Brazil is just starting to emerge from a four-year economic recession – the worst in the country's history.
Last month, Coca-Cola Brazil launched Agua de Coco coconut water-juice blends in three 200ml carton variants – coconut, mango and passionfruit. It also expanded its Frut juice line to include a total of five flavors – grape, orange, peach, mango and guava – all with reduced sugar content in smaller 1L bottles. A cashew variant is set to launch in January next year as a regional specialty in the Northeast.
Coconut water was always a 'goal in view'
Speaking to FoodNavigator-LATAM about the recent run of new product development, Pedro Abondanza, senior group marketing manager for nutrition brands at The Coca-Cola Company, said the company had always considered coconut water as a “goal in view” and acknowledged it was a“big opportunity” in Brazil.
“Over the last decade, we focused on developing water, tea and juice markets. This has given us the expertise to work and seek innovations for new categories,” Abondanza said.
Agua de Coco was launched after about nine months of planning, he said, six of which were taken up finding a suitable coconut water supplier.
“People are becoming more and more attentive and concerned about the origin, quality and benefits of the products they consume. ...We spent six months in this process since we are very careful about production models that put sustainability first.”
Coca-Cola Brazil sourced its coconut water from Timbaúba Farm, he said, a traditional fruit producer in Northeastern Brazil because it aligned with principles of conduct required by Coca-Cola Brazil, including responsible practices and policies that complied with environmental and labor laws.
“The product has just been released and we now have a market consolidation and distribution expansion plan which is very competitive. In the medium-term, our ambition is to hold 10% of the market, which represents around 12 million liters annually.”
Abondanza said Coca-Cola would track product acceptance among Brazilian consumers and listen to feedback before resizing its “ambition in this category”.
“We are investing in the coconut water market when it is a growing category in Brazil. This category has been gaining frequency, that is – it is increasingly present in the day-to-day life of Brazilian people,” he said.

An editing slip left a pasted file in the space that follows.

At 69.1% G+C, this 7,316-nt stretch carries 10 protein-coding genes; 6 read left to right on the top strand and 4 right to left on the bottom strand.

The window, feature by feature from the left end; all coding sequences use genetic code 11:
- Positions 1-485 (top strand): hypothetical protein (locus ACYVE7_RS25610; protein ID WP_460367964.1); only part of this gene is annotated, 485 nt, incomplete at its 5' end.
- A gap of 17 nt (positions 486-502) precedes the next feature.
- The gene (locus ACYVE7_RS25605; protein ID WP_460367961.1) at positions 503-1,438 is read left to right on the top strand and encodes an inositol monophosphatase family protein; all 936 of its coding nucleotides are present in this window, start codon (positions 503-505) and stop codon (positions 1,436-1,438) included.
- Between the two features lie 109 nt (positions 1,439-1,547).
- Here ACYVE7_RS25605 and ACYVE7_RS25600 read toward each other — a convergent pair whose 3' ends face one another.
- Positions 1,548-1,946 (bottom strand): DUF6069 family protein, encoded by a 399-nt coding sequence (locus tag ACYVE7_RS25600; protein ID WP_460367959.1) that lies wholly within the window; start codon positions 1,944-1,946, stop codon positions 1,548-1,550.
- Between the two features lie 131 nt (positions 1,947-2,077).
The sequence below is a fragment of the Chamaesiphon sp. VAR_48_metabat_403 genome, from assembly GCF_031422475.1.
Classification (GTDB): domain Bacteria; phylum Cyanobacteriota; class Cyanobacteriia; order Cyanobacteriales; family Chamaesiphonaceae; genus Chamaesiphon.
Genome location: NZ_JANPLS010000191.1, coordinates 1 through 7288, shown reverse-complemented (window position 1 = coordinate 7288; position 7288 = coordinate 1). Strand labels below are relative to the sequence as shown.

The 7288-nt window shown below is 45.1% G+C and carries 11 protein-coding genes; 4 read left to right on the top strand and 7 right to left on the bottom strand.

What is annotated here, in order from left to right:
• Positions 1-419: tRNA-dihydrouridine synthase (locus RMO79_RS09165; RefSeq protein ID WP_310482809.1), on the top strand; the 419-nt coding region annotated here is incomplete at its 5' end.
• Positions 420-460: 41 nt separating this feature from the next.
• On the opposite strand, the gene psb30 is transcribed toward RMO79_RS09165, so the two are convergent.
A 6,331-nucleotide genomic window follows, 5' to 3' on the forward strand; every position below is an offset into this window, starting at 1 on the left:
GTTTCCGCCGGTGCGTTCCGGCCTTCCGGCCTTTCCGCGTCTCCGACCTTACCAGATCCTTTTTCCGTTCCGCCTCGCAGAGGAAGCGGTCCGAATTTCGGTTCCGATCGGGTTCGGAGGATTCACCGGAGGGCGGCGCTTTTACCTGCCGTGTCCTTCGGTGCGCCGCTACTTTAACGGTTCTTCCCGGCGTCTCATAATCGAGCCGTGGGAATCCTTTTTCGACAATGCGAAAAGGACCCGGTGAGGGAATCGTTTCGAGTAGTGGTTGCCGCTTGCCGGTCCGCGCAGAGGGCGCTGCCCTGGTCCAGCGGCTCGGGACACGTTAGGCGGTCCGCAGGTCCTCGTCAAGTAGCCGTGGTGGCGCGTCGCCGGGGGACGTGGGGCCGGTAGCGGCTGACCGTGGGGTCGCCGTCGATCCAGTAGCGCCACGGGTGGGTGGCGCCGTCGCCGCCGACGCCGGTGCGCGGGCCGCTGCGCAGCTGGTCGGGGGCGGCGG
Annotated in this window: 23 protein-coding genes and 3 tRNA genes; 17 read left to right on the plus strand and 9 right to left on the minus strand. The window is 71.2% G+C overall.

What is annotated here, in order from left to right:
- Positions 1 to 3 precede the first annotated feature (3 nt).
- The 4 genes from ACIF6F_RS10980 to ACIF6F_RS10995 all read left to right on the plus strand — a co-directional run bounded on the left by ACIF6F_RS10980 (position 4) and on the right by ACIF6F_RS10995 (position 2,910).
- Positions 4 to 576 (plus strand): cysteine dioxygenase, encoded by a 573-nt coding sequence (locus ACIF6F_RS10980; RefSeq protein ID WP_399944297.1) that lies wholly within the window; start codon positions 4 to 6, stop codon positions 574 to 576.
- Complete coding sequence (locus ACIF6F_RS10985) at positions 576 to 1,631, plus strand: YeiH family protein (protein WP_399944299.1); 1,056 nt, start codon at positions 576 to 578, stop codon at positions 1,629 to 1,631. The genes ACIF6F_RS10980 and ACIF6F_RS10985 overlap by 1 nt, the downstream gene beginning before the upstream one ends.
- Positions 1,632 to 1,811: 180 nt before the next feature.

Globally, the packaged coconut water is set to surpass $8.3bn by 2023, according to market research firm Aritzon, growing at a CAGR of 25%.
A price-sensitive juice boom
Abondanza said Brazilians were also continuing to show interest in regular juices, particularly price-sensitive brands in the backdrop of an economic crisis.
“We know the juice category is very competitive, but it still offers a good opportunity to grow,” he said.
With the socioeconomic context of crisis and new competition in the ready-to-drink juice category, he said Brazilian consumers were looking specifically for products closer to freshly squeezed variants but remained convenient and aligned with their lower purchasing power.
After around one year of market research, he said Coca-Cola Brazil decided to downsize Del Valle Frut bottles from 1.5L to 1L, offer more flavor options and reformulate the juices to be more full-bodied with reduced sugar content to cater to these needs.
“In the last few years, we have started a process of gradual reduction in the level of sugar added in Del Valle Frut, and currently the new formulations already follow a maximum sugar amount of 4.9g per 100ml. Depending on the flavor, this causes Frut to present formulations with up to 60% less added sugar than the average national market.”
With these changes, Abondanza said Coca-Cola Brazil hoped to continue growing the Del Valle Frut brand at a rate of around 5% each year.